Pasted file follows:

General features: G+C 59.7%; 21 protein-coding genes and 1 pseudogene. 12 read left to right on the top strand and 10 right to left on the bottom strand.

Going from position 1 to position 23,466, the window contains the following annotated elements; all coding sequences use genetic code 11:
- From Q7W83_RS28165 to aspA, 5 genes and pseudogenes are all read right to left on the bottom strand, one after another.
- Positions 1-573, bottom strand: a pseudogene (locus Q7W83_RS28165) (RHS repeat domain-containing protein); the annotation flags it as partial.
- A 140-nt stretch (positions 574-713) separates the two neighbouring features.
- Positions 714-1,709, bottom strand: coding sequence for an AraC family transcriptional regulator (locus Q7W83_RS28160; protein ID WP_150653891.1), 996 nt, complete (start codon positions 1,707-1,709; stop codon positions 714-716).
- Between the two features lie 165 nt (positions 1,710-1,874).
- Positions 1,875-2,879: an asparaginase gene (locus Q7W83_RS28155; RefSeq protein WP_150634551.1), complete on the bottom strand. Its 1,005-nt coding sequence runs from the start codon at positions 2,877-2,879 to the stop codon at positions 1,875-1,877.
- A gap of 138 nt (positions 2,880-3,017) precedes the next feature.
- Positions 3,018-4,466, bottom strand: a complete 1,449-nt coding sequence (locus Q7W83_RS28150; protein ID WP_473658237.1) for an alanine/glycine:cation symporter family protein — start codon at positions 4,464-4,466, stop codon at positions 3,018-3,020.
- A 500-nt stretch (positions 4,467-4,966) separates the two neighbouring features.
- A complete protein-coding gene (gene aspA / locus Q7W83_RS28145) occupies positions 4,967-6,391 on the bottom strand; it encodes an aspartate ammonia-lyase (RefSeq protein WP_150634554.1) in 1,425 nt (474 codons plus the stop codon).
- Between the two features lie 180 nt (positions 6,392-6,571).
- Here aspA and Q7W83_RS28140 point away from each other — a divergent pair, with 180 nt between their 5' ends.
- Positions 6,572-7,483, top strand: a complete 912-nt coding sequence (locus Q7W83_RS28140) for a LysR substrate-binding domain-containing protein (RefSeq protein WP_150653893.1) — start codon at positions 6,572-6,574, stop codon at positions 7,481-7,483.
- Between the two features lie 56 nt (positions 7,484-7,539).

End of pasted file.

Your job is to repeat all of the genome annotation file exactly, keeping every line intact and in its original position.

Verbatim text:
General features: G+C 59.7%; 21 protein-coding genes and 1 pseudogene. 12 read left to right on the top strand and 10 right to left on the bottom strand.

Going from position 1 to position 23,466, the window contains the following annotated elements; all coding sequences use genetic code 11:
- From Q7W83_RS28165 to aspA, 5 genes and pseudogenes are all read right to left on the bottom strand, one after another.
- Positions 1-573, bottom strand: a pseudogene (locus Q7W83_RS28165) (RHS repeat domain-containing protein); the annotation flags it as partial.
- A 140-nt stretch (positions 574-713) separates the two neighbouring features.
- Positions 714-1,709, bottom strand: coding sequence for an AraC family transcriptional regulator (locus Q7W83_RS28160; protein ID WP_150653891.1), 996 nt, complete (start codon positions 1,707-1,709; stop codon positions 714-716).
- Between the two features lie 165 nt (positions 1,710-1,874).
- Positions 1,875-2,879: an asparaginase gene (locus Q7W83_RS28155; RefSeq protein WP_150634551.1), complete on the bottom strand. Its 1,005-nt coding sequence runs from the start codon at positions 2,877-2,879 to the stop codon at positions 1,875-1,877.
- A gap of 138 nt (positions 2,880-3,017) precedes the next feature.
- Positions 3,018-4,466, bottom strand: a complete 1,449-nt coding sequence (locus Q7W83_RS28150; protein ID WP_473658237.1) for an alanine/glycine:cation symporter family protein — start codon at positions 4,464-4,466, stop codon at positions 3,018-3,020.
- A 500-nt stretch (positions 4,467-4,966) separates the two neighbouring features.
- A complete protein-coding gene (gene aspA / locus Q7W83_RS28145) occupies positions 4,967-6,391 on the bottom strand; it encodes an aspartate ammonia-lyase (RefSeq protein WP_150634554.1) in 1,425 nt (474 codons plus the stop codon).
- Between the two features lie 180 nt (positions 6,392-6,571).
- Here aspA and Q7W83_RS28140 point away from each other — a divergent pair, with 180 nt between their 5' ends.
- Positions 6,572-7,483, top strand: a complete 912-nt coding sequence (locus Q7W83_RS28140) for a LysR substrate-binding domain-containing protein (RefSeq protein WP_150653893.1) — start codon at positions 6,572-6,574, stop codon at positions 7,481-7,483.
- Between the two features lie 56 nt (positions 7,484-7,539).